New and noteworthy – 5 April 2018

The case against men (16th-century-style); going to El Norte, and staying behind; glorying in Gorey; and saving Venice

April 5, 2018
Source: iStock

If Venice Dies
Salvatore Settis; translated by André Naffis-Sahely
Pallas Athene

Today’s Venice, argues renowned art historian Salvatore Settis, is “a city on the run from itself”, where factors such as an ageing population and an exodus to the mainland mean that “tourists outnumber Venetians 140 to 1”. Just as Athens fell into “self-oblivion” for centuries, we are in grave danger of effacing everything that made Venice important and distinctive – a terrible warning for many other historic cities now being transformed into theme parks. By asking searching questions about what Venice is worth and who it truly belongs to, Settis’ passionate polemic makes clear what we risk losing and how we can ensure that Venice doesn’t die.

The Merits of Women: Wherein Is Revealed Their Nobility and Their Superiority to Men
Moderata Fonte; translated by Virginia Cox
University of Chicago Press

A man without a woman, suggests a character in this dazzling example of early feminist writing, is “like a fly without a head”. The book, written around 1590, brings together a group of women in a Venetian garden to discuss the case against (and occasionally for) men. They include a young poet who is happy to be single and a widow who would rather be drowned than remarry. Despite the inevitable differences in circumstances, writes editor and translator Virginia Cox – professor of Italian at New York University – “Fonte’s speakers can seem startlingly modern. We may not always recognize our lives in their reality, but we can recognize ourselves in their dreams.”

Undocumented Lives: The Untold Story of Mexican Migration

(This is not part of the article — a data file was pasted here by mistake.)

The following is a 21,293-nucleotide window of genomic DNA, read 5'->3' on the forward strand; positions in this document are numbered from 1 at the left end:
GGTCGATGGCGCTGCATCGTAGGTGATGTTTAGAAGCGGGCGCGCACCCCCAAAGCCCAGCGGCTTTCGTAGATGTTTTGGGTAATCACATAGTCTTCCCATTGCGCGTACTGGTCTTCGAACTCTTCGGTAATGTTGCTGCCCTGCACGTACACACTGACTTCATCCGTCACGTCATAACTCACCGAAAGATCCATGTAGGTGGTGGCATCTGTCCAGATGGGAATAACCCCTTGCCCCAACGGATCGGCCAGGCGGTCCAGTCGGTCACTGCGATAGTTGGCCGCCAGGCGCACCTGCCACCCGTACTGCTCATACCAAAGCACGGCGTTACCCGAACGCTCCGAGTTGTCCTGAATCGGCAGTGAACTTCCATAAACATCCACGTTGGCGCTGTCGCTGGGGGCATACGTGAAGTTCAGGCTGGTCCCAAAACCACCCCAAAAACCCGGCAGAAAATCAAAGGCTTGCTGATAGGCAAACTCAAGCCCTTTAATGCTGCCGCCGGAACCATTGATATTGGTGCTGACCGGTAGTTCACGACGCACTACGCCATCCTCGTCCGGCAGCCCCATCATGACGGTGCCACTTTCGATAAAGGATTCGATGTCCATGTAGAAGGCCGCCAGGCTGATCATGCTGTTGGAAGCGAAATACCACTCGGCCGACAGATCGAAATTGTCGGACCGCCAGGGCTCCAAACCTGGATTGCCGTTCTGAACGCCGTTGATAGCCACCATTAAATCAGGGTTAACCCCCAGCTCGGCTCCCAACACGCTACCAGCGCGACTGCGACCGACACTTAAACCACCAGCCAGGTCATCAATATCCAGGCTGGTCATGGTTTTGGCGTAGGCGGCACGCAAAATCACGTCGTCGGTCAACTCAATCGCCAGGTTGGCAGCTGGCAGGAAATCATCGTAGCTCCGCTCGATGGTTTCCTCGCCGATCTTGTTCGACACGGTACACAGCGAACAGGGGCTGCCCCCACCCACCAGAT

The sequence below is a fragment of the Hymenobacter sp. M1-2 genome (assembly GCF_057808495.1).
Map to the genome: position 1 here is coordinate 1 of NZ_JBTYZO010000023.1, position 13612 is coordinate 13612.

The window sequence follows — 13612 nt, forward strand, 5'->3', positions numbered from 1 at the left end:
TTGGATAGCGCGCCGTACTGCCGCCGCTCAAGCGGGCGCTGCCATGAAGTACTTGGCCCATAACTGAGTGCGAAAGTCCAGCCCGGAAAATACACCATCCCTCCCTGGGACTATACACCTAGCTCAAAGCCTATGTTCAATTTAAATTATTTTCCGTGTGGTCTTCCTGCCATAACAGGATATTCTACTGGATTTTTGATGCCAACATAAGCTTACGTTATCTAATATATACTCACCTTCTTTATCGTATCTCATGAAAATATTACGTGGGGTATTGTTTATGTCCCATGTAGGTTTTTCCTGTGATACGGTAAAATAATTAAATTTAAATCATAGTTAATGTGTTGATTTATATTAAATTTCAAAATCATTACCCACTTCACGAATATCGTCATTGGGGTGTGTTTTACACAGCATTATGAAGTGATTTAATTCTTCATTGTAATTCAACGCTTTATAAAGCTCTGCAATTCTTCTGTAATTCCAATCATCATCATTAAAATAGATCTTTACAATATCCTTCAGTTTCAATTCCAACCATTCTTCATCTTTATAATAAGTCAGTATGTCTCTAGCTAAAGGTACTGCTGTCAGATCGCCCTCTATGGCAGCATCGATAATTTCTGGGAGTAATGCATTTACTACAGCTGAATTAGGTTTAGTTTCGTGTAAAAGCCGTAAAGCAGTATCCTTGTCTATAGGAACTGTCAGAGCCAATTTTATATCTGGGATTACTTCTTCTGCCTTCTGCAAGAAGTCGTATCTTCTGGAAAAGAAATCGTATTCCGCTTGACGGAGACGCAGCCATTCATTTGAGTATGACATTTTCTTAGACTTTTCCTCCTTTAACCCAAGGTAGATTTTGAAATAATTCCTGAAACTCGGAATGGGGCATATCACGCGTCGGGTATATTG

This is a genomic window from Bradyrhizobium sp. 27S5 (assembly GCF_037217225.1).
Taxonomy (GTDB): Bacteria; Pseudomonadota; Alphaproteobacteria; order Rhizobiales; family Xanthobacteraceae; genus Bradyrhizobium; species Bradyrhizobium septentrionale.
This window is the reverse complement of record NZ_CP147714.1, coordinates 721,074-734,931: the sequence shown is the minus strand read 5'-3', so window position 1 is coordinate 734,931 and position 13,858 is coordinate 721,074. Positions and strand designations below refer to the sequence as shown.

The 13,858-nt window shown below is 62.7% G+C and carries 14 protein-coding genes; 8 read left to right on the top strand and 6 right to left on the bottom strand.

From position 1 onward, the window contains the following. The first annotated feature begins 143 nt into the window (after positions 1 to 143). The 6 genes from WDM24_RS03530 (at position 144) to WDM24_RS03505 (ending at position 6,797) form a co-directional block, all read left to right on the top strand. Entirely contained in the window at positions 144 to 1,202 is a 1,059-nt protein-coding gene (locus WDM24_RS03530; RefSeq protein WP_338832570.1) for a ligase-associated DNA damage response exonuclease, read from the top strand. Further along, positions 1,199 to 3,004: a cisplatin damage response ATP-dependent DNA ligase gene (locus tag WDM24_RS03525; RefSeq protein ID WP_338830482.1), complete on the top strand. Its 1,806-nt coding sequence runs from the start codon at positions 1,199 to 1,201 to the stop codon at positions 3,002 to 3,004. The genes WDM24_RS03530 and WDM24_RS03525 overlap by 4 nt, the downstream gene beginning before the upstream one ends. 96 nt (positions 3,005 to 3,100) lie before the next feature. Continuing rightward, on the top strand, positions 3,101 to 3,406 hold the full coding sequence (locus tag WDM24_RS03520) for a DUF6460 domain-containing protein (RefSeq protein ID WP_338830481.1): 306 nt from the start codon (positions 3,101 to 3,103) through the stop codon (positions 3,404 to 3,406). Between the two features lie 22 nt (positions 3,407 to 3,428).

Ana Raquel Minian
Harvard University Press

“Few issues in contemporary U. S. politics cause as much commotion as undocumented migration,” claims Stanford historian Ana Raquel Minian, yet we know surprisingly little about the actual “lives of undocumented migrants and those of the family and community members who stayed behind in Mexico”. Her book covers the period from 1965 to 1986, when the Mexican government was often keen to encourage the departure of “surplus workers” and when many young men felt pressured by family and friends to head north. Here Minian uncovers the human realities between the broad trends, drawing on unusual sources such as pamphlets, minutes of activists’ meetings, photographs and even love letters.

Gorey’s Worlds
Erin Monroe and others
Princeton University Press

The famously unsettling work of the American illustrator and designer Edward Gorey (1925-2000) often found inspiration in his own extensive collection of books and artworks – most of it bequeathed to the Wadsworth Atheneum Museum of Art in Hartford, Connecticut. The material is on display there this spring, and the exhibition catalogue is now published as a book. Here marvellous images by Bonnard, Delacroix, Munch and other celebrated artists and photographers are vividly juxtaposed with Gorey’s own drawings, while learned essays explore how his passions for (often surprisingly human) animals and ballet remained a constant presence throughout his career.

Packing My Library: An Elegy and Ten Digressions
Alberto Manguel
Yale University Press

Although he has worked as translator, editor and critic, Alberto Manguel describes himself as a reader and a lover of books. Until 2015, he housed a library of 35,000 volumes in a barn next to his home in the Loire Valley. Then, for reasons “belong[ing] in the realm of sordid bureaucracy”, he decided to sell up, move into a small apartment in New York and embark on the melancholy task of culling his collection. His remarkable account of the experience also incorporates his wide-ranging reflections on library lootings, the many oddities of book collectors and the essential role of reading in a democratic culture.

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